There has been much discussion in the news about the new chemical castration law just passed in Alabama. Alabama sex offenders convicted of molesting a child are mandated to undergo chemical castration as a condition of their parole. Otherwise, these offenders could serve out their remaining sentence in prison without castration.
A total of eight states allow for chemical or surgical castration for sex offenders, including Texas.
In 1997, Texas lawmakers passed a law regarding the surgical castration for child sex offenders. Unlike Alabama, the surgical castration in Texas is voluntary. The procedure is permanent and a decision to not have the procedure cannot be considered for parole purposes.
Texas Gov. Code 501.061 states that repeat offenders of aggravated sexual assault of a child under age 14, sexual assault of a child under age 17, or indecency with a child under age 17 may elect for orchiectomy (the surgical removal of the testicles). Again, orchiectomy cannot be a condition of probation or parole and no official can consider an offender’s decision to get the surgery as a factor in whether he should be released on probation or parole.
There are several guidelines that must be met before the state approves surgical castration including:
- Must have had at least two sex offense convictions;
- Must be at least 21 years of age;
- Must request the procedure in writing;
- Must sign a statement admitting that he committed the offense for which there is a conviction; and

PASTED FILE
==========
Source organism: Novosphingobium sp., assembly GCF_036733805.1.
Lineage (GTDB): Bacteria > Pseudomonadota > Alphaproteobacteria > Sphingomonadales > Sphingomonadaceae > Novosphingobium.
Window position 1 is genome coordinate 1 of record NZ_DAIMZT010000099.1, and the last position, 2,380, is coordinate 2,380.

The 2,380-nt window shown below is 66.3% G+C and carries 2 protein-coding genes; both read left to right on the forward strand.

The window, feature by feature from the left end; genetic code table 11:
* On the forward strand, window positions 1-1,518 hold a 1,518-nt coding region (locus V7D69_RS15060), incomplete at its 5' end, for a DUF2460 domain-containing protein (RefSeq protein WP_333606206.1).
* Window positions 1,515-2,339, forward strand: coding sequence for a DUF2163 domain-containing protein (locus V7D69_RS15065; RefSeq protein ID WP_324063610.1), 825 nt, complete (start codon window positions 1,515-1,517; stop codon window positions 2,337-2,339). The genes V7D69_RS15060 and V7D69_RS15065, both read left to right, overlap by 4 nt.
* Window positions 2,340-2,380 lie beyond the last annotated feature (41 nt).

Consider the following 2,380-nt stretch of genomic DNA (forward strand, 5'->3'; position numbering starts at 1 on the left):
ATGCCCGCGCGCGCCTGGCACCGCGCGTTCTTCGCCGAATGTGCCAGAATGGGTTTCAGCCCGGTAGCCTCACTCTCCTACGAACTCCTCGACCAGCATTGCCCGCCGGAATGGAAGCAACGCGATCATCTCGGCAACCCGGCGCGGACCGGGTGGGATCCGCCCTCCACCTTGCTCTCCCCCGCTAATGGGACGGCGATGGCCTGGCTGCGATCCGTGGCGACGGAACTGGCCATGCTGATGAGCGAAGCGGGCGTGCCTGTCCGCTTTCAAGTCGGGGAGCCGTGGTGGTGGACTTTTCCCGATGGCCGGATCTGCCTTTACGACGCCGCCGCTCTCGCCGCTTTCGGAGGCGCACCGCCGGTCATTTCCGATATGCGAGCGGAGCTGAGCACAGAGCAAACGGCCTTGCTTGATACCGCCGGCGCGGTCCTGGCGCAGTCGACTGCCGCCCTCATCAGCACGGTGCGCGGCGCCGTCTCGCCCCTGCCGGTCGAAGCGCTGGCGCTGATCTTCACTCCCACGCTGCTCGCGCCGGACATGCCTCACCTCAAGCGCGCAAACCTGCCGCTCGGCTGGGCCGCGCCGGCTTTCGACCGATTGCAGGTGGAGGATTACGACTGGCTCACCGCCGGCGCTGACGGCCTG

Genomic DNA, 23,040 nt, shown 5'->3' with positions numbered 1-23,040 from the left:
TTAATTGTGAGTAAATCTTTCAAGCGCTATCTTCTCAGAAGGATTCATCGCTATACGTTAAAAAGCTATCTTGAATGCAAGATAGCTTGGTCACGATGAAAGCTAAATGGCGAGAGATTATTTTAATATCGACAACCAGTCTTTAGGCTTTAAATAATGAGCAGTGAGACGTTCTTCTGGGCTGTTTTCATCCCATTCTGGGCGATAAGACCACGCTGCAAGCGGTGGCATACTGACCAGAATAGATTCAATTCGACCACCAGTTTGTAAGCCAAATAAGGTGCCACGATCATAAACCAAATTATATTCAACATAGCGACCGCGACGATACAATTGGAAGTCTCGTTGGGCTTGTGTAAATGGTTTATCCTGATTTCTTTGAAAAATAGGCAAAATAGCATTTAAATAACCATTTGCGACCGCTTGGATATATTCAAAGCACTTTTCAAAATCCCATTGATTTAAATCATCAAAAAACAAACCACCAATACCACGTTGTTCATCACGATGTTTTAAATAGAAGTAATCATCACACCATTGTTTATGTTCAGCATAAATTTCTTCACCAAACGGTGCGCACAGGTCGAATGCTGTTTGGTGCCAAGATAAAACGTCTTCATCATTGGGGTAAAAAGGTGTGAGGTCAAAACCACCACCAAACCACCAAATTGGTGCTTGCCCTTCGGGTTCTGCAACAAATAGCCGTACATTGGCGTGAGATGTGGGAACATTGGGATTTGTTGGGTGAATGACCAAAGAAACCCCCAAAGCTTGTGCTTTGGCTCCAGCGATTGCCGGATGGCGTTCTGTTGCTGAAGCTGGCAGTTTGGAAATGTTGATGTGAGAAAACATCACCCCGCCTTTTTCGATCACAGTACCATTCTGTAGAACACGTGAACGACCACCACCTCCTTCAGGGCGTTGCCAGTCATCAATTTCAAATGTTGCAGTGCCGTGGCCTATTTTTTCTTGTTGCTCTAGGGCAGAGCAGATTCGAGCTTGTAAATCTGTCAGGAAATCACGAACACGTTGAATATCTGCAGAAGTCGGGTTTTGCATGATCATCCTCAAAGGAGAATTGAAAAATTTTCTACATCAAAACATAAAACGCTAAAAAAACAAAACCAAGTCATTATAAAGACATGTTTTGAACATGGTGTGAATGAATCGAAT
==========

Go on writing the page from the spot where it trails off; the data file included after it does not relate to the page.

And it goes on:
- Must have a mental health evaluation.
Since the passage of the Texas law, only three men have undergone the surgical procedure. From personal experience in assisting clients, Lawyer X states he had no one even seriously consider the procedure.
Critics of the law question the effectiveness of surgical castration. There are testosterone boosting drugs available that can counteract the effects of castration and, in addition, it is widely accepted in professional data/reports that aggravated sexual assault has more to do with violence or psychological/psychiatric factors than it does with a person’s sex drive.
Regardless, it is expected that while Texas law is constitutional, due to it being a purely voluntary choice with no repercussions, the Alabama law will be struck down for a wide variety of reasons.
In Texas, since the option for castration is voluntary the Texas Board of Pardons and Parole cannot consider castration when voting on parole or require castration as a condition of parole if parole is granted.
A great resource for any offender who is eligible for parole is our book How to Prepare a Texas Parole Packet. Written by Lawyer X, it provides everything you need to prepare and submit a complete Texas parole package. It includes strategies and tips that are applicable in many different parole situations.
How to Prepare a Texas Parole Packet is available in ebook format as an instant download or in bundled form with an ebook and a printed book to be sent to an offender in prison or someone at home. Since we are an approved vendor there are no issues receiving our books at any of the Texas jails or prisons.